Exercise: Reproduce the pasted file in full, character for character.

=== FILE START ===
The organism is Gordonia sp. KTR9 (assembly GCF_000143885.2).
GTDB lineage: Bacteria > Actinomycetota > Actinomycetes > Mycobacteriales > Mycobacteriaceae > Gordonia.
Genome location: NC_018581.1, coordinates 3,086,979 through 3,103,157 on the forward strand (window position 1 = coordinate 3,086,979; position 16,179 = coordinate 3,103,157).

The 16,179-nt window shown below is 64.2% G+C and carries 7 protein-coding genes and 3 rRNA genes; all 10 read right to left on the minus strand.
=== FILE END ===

The organism is Gordonia sp. KTR9 (assembly GCF_000143885.2).
GTDB lineage: Bacteria > Actinomycetota > Actinomycetes > Mycobacteriales > Mycobacteriaceae > Gordonia.
Genome location: NC_018581.1, coordinates 3,086,979 through 3,103,157 on the forward strand (window position 1 = coordinate 3,086,979; position 16,179 = coordinate 3,103,157).

The 16,179-nt window shown below is 64.2% G+C and carries 7 protein-coding genes and 3 rRNA genes; all 10 read right to left on the minus strand.